"For over 60 years, Reverend Cecil Williams expanded the limits of spirituality, compassion and diversity as Co-Founder and Minister of Liberation of GLIDE in San Francisco. As a minister, author, social activist, lecturer, community leader and ceaseless champion for the poor and marginalized, Reverend Williams was long respected and recognized as a national leader on the forefront of change and in the struggle for civil and human rights. His ministry underscored his roots in liberation theology. Today, he joins his beloved late wife and Co-Founder, Janice Mirikitani, in eternal peace and life."

Williams' passing was a moment of heartbreak for many in the city. Together with his wife, they were able to stress that you should not just pass by someone you see on the street, but to really reach out and see the humanity in them. His wife was a poet, activist and the first GLIDE president. She died in 2021. 

KTVU recently did a one-on-one interview with the reverend last November during a Holiday Jam benefit concert in his honor. At the time, he had a familiar smile on his face as he looked out over the crowd of the many who celebrated him and Glide with a musical tribute. The party was a showcase of how his influence has crossed all lines of politics and different generations and neighborhoods. He had stepped down a year earlier as CEO of the GLIDE Foundation. 

"This is just the beginning. Every day is the beginning. Every hour is the beginning. So we just move on," Williams said.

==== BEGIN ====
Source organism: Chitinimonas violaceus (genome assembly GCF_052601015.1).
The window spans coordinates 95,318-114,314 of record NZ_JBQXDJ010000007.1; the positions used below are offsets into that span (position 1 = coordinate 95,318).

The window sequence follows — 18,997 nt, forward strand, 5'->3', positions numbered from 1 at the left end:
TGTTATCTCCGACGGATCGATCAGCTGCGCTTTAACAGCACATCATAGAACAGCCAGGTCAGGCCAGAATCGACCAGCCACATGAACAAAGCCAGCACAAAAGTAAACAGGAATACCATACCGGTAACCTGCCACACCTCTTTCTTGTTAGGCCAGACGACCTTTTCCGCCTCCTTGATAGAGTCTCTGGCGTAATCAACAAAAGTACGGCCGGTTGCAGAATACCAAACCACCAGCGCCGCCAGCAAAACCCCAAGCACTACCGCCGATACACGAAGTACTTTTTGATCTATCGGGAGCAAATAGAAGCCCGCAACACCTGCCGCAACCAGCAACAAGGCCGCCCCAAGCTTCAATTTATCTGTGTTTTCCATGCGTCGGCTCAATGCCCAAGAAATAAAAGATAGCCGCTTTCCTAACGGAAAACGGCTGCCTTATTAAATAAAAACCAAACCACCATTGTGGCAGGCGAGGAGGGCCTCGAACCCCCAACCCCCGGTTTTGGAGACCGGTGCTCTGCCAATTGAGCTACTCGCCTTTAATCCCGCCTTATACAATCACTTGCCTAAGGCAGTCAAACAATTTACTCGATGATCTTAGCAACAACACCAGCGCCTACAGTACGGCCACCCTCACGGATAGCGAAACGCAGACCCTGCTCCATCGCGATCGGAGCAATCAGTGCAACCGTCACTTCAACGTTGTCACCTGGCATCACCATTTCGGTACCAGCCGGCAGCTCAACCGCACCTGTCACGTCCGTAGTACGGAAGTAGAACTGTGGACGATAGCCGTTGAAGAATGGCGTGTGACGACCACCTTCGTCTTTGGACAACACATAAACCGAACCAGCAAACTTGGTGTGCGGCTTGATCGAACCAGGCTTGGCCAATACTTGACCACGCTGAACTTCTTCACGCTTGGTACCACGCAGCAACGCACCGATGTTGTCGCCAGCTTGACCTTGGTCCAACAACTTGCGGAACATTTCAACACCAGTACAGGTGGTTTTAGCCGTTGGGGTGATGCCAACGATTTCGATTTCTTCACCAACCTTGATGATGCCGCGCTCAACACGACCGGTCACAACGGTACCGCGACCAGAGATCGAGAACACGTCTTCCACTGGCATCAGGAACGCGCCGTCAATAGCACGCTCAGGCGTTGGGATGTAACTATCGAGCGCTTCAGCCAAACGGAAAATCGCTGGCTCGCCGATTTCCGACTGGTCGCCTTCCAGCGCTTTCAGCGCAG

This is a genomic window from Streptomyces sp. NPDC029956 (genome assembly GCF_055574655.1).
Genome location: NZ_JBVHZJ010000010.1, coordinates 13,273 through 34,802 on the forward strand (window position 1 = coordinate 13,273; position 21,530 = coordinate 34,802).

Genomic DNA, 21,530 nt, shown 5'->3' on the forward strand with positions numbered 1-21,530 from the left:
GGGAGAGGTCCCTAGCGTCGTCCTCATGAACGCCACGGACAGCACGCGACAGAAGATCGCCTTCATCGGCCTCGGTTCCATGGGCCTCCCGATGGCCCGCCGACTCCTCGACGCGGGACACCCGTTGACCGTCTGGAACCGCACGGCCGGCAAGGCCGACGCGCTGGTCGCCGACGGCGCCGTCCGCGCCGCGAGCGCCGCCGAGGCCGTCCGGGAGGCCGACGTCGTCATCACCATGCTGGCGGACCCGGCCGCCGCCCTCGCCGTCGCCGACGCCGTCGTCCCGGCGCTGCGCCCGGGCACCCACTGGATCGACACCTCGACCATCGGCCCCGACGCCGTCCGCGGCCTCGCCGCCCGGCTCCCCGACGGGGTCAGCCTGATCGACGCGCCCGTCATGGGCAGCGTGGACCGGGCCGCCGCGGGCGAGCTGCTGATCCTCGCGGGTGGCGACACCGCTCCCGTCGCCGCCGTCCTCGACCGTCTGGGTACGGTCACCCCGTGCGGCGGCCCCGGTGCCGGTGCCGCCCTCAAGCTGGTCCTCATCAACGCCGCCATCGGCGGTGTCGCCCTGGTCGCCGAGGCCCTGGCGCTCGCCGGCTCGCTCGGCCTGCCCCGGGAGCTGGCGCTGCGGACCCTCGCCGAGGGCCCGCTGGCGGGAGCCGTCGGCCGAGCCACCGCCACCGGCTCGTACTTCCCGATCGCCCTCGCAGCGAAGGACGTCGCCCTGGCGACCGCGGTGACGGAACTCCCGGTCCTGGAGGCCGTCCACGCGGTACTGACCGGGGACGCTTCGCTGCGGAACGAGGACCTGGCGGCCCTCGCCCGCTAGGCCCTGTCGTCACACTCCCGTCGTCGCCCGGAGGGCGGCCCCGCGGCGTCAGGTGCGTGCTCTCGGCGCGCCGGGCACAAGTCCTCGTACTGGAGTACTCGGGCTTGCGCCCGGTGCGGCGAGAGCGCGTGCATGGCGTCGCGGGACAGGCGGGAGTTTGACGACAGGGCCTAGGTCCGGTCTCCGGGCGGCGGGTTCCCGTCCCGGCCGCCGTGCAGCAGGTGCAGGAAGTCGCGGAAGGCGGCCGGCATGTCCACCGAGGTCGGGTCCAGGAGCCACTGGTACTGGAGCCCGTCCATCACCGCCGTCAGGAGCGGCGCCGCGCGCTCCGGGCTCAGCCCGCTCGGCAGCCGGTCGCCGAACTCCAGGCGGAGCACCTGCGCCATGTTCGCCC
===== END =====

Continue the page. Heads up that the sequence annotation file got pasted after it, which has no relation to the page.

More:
In a 2019 interview with KTVU, Williams, looking back on his own legacy, said he was proud that he preached unconditional love. With the church located in the Tenderloin, Glide certainly reached out to people where they were most in need. 

SEE ALSO: Glide Memorial shines light into the dark corners of people's lives

"Even though Cecil was 94, and he lived a long, beautiful, and impactful life; nothing takes away that sting of knowing that he is gone," said Glide's Chief Communications Officer Karl Robillard. 

Echoing the sentiments of others, California Gov. Gavin Newsom issued a statement calling Williams a "visionary leader" whose compassion for the community was "legendary."

"At the helm of Glide Memorial Church for decades, Reverend Williams and his congregation offered refuge and support to all who entered their doors. Their tireless work to empower marginalized members of the community put them at the forefront of key social justice and human rights issues, driving positive change," Newsom's statement read. "Reverend Williams truly embodied the California values of unity, generosity and acceptance. All of us can take inspiration from his legacy and renew our commitment to one another."

Williams said GLIDE's foundation and legacy is love, which leads to liberation, justice and freedom.

The intersection of Ellis and Taylor Streets, the location of the church, also bears his name.

Glide leaders said the entire Williams family is on its way to San Francisco, including his daughter who is reportedly coming up from Los Angeles.

The voices of the GLIDE Ensemble rang out in the church on Monday evening, just hours after its visionary pastor died. A brief ceremony was held to honor Williams, led by GLIDE's senior Pastor Marvin White. He was chosen by Williams himself to help carry out his legacy of serving the community. White described Williams as a mentor. 

"If you're not a church of action, then you're not doing the work. We're doing social gospel. That means we are taking the good news out into the street and inviting everyone in," White said. 

In his final note to the community last year, Williams said that he would always remain connected to the church and community. 

"We're going to be clapping our hands for the next few weeks, months and years in celebration of his life," said White.

Pastor White extended the hours of the sanctuary this week to give community members a space to mourn and remember Rev. Williams. Details of a public memorial service are still being worked out. 

KTVU's Jana Katsuyama and Amber Lee contributed to this story.